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The Fifth House of the Heart by Ben Tripp
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The Fifth House of the Heart (2015)

by Ben Tripp

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I've Been Bitten!! Oh yes, I've been bitten by a vampire and have turned into a true vampire fan! The Fifth House of Heart was excellent! It had a great storyline, a colorful, diverse cast of vampire hunters and yep, you got it- vampires! Even if you think you're not a vampire fan, I recommend giving this book a try anyways. Tripp really blended the vampires and hunters into the story to make their existence and the story believable which I think is important and it made the book that much better. I can't believe I've been missing out on so many great authors of vampire novels because I thought vampires were not my thing. Well boy was I wrong! So to satiate my vampire fever, I'm hunting for more blood, I mean books now!
 
**I won this ARC from Goodreads First Reader program in exchange for an honest review. Thank you, Gallery Books and Goodreads!
  ( )
  EmpressReece | Aug 22, 2016 |
Ben Tripp’s vampires are an interesting blend of science and science fiction. His removal of the supernatural element in favor of a more clinically scientific one is a chilling switch that takes the vampire world from improbable to possible, however unlikely. Without an element of magic, evolutionary changes resulting in the vampirism Sax battles is that much more frightening.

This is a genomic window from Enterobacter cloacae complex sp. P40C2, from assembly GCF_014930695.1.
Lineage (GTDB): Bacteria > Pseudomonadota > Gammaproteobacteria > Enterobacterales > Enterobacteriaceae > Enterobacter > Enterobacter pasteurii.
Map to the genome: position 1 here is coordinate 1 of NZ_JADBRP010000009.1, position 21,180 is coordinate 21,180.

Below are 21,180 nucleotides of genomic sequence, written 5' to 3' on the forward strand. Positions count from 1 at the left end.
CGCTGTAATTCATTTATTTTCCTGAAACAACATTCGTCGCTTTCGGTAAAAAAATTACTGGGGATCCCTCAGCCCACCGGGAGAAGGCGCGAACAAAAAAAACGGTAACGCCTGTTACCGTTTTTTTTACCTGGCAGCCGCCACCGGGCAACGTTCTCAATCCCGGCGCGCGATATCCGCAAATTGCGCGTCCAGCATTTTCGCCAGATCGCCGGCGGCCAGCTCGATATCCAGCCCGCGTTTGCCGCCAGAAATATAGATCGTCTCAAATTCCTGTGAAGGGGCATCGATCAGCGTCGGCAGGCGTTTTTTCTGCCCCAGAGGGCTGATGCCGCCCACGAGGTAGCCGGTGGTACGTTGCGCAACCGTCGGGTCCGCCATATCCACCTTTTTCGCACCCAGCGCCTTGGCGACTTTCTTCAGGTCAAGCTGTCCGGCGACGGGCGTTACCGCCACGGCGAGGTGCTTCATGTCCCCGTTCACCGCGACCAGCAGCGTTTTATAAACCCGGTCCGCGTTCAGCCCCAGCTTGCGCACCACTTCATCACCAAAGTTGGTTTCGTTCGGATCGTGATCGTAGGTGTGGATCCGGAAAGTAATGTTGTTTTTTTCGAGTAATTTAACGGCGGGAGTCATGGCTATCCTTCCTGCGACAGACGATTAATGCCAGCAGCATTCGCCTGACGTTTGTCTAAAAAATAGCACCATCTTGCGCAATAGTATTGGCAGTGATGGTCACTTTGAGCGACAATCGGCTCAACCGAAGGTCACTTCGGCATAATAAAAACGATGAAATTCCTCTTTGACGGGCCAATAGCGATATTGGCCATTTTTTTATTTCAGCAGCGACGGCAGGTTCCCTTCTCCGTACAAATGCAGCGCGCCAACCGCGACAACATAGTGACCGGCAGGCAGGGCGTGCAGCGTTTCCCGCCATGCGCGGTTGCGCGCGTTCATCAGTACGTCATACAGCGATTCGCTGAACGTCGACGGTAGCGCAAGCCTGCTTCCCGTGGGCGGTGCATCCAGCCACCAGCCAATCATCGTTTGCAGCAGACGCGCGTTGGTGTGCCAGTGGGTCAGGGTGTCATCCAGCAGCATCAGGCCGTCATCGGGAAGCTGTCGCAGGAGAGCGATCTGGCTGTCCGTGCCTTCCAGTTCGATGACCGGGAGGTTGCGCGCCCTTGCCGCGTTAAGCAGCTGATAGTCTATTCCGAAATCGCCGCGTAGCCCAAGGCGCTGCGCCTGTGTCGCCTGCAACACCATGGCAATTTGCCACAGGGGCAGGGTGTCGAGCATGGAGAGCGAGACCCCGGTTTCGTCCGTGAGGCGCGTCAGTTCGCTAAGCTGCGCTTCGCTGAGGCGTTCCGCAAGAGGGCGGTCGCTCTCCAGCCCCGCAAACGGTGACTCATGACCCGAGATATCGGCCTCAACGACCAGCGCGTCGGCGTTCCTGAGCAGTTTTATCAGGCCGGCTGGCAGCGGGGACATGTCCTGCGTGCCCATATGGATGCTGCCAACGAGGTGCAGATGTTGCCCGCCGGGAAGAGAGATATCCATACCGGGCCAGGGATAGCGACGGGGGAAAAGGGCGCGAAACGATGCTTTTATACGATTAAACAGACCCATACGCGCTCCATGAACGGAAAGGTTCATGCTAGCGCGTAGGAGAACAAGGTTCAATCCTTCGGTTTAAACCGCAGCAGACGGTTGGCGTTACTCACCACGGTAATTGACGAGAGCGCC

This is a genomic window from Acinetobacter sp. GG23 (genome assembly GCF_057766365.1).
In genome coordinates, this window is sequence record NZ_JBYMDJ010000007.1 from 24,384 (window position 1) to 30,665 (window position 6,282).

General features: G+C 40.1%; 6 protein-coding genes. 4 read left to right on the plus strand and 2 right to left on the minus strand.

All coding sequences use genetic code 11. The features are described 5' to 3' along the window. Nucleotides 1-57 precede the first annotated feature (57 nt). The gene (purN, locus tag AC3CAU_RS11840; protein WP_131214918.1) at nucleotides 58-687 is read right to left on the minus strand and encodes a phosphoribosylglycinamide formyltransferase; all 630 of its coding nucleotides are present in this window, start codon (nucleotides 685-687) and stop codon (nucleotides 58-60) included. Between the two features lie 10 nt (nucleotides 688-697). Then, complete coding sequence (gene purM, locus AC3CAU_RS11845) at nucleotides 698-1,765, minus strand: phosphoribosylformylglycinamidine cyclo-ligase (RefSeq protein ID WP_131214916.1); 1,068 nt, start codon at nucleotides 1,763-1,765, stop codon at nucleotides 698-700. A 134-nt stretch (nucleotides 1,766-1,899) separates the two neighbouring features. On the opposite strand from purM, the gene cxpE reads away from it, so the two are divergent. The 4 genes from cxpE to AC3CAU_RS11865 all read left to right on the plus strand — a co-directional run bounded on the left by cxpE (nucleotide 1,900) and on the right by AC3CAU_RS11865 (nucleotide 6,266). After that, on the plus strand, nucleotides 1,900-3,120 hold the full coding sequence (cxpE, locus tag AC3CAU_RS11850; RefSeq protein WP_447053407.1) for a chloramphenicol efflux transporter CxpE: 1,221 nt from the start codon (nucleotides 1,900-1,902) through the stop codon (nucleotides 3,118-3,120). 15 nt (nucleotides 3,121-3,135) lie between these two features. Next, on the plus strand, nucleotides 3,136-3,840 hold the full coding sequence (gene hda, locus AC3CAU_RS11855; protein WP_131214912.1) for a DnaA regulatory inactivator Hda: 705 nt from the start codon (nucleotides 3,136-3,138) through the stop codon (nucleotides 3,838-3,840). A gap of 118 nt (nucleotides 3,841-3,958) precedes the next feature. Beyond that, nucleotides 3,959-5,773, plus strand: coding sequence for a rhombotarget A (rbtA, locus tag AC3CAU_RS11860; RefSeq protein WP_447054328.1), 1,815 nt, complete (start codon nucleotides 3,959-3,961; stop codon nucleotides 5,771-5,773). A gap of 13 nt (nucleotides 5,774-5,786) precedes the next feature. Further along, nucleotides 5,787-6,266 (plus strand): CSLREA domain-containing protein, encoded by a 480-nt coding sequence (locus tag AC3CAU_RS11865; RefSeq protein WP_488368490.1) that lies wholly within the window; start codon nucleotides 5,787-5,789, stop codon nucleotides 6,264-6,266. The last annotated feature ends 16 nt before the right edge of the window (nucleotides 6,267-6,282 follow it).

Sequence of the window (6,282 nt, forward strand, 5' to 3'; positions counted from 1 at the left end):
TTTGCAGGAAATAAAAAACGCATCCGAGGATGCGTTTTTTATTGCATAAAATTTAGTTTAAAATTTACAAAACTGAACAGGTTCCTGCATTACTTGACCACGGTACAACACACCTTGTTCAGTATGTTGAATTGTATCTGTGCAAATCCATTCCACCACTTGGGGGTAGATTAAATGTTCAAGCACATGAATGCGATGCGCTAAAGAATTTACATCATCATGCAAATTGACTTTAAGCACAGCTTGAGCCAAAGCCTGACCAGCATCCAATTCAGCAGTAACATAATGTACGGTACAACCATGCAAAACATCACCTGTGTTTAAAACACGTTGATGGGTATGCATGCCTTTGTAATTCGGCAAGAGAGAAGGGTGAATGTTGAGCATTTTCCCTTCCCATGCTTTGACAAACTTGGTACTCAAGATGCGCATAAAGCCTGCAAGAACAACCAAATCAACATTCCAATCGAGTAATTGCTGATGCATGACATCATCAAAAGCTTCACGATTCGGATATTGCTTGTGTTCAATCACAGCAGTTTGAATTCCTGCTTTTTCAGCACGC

Mr. Tripp does not capitalize on this as effectively as he could. There is a dearth of specifics when it comes to detailing the characteristics of these vampires, which somewhat lessens the threat to Sax and his motley group. While there is no doubt that these vampires are extremely dangerous, readers only gleam the true extent of that danger in murky snippets. For, Sax, in all of his explanations, assumes his audience either understands the danger or should remain as ignorant and therefore as innocent as possible. The end result is an impressionistic portrait of the monsters which are less frightening than they would be if there was starker details.

Similarly, Sax is quite the character and one by rights readers should embrace and love. Sadly, the use of derogatory phrases to describe his sexual preferences and behaviors will confuse readers because of their very un-PC nature. It is as if Mr. Tripp uses Sax to declare his tolerance by creating a creature that flaunts every stereotype in existence, but he uses inflammatory language to do so. Moreover, one cannot get through a single descriptive paragraph without a reminder of Sax’s sexual proclivities. While it is a delight to see a character so thoroughly comfortable in his own skin, overtly and happily flouting societal norms, the language Mr. Tripp uses gives the impression that he is not quite so accepting as he wants readers to believe because Sax’s homosexuality never fades into the background or become a nonissue as it should.